We normally think of a directory as "containing" files, but in reality a directory is just a special kind of file. A directory contains a list of entries. Each entry is the name of a file or another directorythis is an important concept. In Unix, the only place where a file's name is stored is in the directory. Filenames are not stored inside the files themselves .
When you rename a file, you are changing the entry in a directory, but not changing the file. And when you remove a file, you are removing the file's name from a directory.
The operating system removes the file if there are no other directory entries for that file. This becomes very important when trying to understand hard links , which are described below in the section "About Links (the Unix Version of Aliases)." (Hard links are a way of having more than one directory entry that refers to the same actual file.)
To list the contents of the current directory:
To list the contents of any directory:
localhost:~ vanilla$ ls /bin /sbin /bin: [ df launchctl pwd tcsh bash domainname link rcp test cat echo ln rm unlink chmod ed ls rmdir wait4path cp expr mkdir sh zsh csh hostname mv sleep zsh-4.2.3 date kill pax stty dd ksh ps sync /sbin: SystemStarter md5 newfs_msdos Autodiskmount mknod nfsd Clri mount nfsiod Disklabel mount_afp nologin Dmesg mount_autofs ping Dump mount_cd9660 ping6 Dumpfs mount_cddafs quotacheck dynamic_pager mount_devfs rdump fibreconfig mount_fdesc reboot fsck mount_ftp restore fsck_hfs mount_hfs route fsck_msdos mount_msdos routed halt mount_nfs rrestore ifconfig mount_ntfs rtsol ip6fw mount_smbfs service ipfw mount_synthfs shutdown kerberosautoconfig mount_udf slattach kextload mount_volfs tunefs kextunload mount_webdav umount launchd newfs launchd_debugd newfs_hfs localhost:~ vanilla$
Unix normally does not show you files whose names begin with a . (a period, or dot in Unix-speak). These dot files are typically configuration files that are used by programs such as your shell when they start up, and thus they are something like the preferences files that littered your System Folder in preOS X versions of the Mac OS. See the sidebar "More About Hidden Files" for details.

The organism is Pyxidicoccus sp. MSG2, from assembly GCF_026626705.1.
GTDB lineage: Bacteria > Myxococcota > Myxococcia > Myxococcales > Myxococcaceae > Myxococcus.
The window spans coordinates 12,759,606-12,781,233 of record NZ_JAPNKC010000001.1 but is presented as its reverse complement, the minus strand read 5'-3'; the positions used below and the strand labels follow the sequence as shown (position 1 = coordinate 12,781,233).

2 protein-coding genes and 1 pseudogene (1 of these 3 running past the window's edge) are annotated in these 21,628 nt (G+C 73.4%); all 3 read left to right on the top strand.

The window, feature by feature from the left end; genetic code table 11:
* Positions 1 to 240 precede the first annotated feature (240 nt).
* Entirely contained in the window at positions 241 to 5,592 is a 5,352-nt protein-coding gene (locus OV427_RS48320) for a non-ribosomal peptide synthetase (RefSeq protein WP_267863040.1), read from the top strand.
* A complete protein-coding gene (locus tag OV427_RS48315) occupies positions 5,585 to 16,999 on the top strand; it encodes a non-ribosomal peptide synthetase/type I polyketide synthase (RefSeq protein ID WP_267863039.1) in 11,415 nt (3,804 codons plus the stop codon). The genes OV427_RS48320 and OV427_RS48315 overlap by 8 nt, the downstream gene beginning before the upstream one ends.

To see hidden files:
ls ls -a ls -A
localhost:~ vanilla$ ls Current Projects Library Pictures bin Desktop Movies Public system-status Documents Music Sites localhost:~ vanilla$ ls -a . .lpoptions Music .. .ssh Pictures .CFUserTextEncoding .viminfo Public .DS_Store Desktop Sites .Trash Documents Stuff .bash_history Library bin .bash_profile Movies localhost:~ vanilla$ ls -A .CFUserTextEncoding .ssh Music .DS_Store .viminfo Pictures .Trash Desktop Public .bash_history Documents Sites .bash_profile Library Stuff .lpoptions Movies bin localhost:~ vanilla$
The -l option to ls gives the "long" form of its output, listing one line for each entry and giving information about the file's size , date of last change, and other information.
See the section "Getting Information About Files and Directories," later in this chapter, for more on the -l option.
The default for ls is to sort its output alphabetically . By using the -t option you can cause the output to be sorted according to the time the file was last changed.
To sort the list by time instead of name:
localhost:~/Documents vanilla$ ls -l total 48 -rw-r--r-- 2 vanilla staff 55 Jan 2 17:37 foo -rw-r--r-- 1 vanilla staff 331 May 8 19:04 novel.txt -rw-r--r-- 1 vanilla staff 134 May 8 19:06 report.txt -rw-r--r-- 2 vanilla staff 55 Jan 2 17:37 test1.txt -rw-r--r-- 1 vanilla staff 87 Jan 2 17:38 test2.txt -rw-r--r-- 1 vanilla staff 62 Jan 2 17:38 test3.txt drwxr-xr-x 3 vanilla staff 264 May 5 13:39 vi-practice localhost:~/Documents vanilla$ ls -lt total 48 -rw-r--r-- 1 vanilla staff 134 May 8 19:06 report.txt -rw-r--r-- 1 vanilla staff 331 May 8 19:04 novel.txt drwxr-xr-x 3 vanilla staff 264 May 5 13:39 vi-practice -rw-r--r-- 1 vanilla staff 62 Jan 2 17:38 test3.txt -rw-r--r-- 1 vanilla staff 87 Jan 2 17:38 test2.txt -rw-r--r-- 2 vanilla staff 55 Jan 2 17:37 foo -rw-r--r-- 2 vanilla staff 55 Jan 2 17:37 test1.txt localhost:~/Documents vanilla$
To reverse the sort order:
localhost:~/Public vanilla$ ls cgi-bin dancer images index.html upload.html localhost:~/Public vanilla$ ls -r upload.html index.html images dancer cgi-bin localhost:~/Public vanilla$
If you want to find out which files in a directory were most recently modified, use ls with the l , t , and r options:
That puts the most recently modified files at the bottom of the list, so even if the list of files is very long, the last thing on your screen is the most recently modified file.
To list only files matching a pattern:
See the entry on command-line wildcards in Chapter 2 or pipe the output of ls tHRough grep (review Chapter 4 or man grep ).
Sometimes you will want to list everything in a directory, including what's in any subdirectories, and any subdirectories of those directories, and so on. This is known as a recursive listing. There is an easy way to do this:
To recursively list the contents of a directory:
localhost:~/Public vanilla$ ls ~/Sites images index.html test localhost:~/Public vanilla$ ls -R ~/Sites images index.html test /Users/vanilla/Sites/images: apache_pb.gif macosxlogo.gif web_share.gif localhost:~/Public vanilla$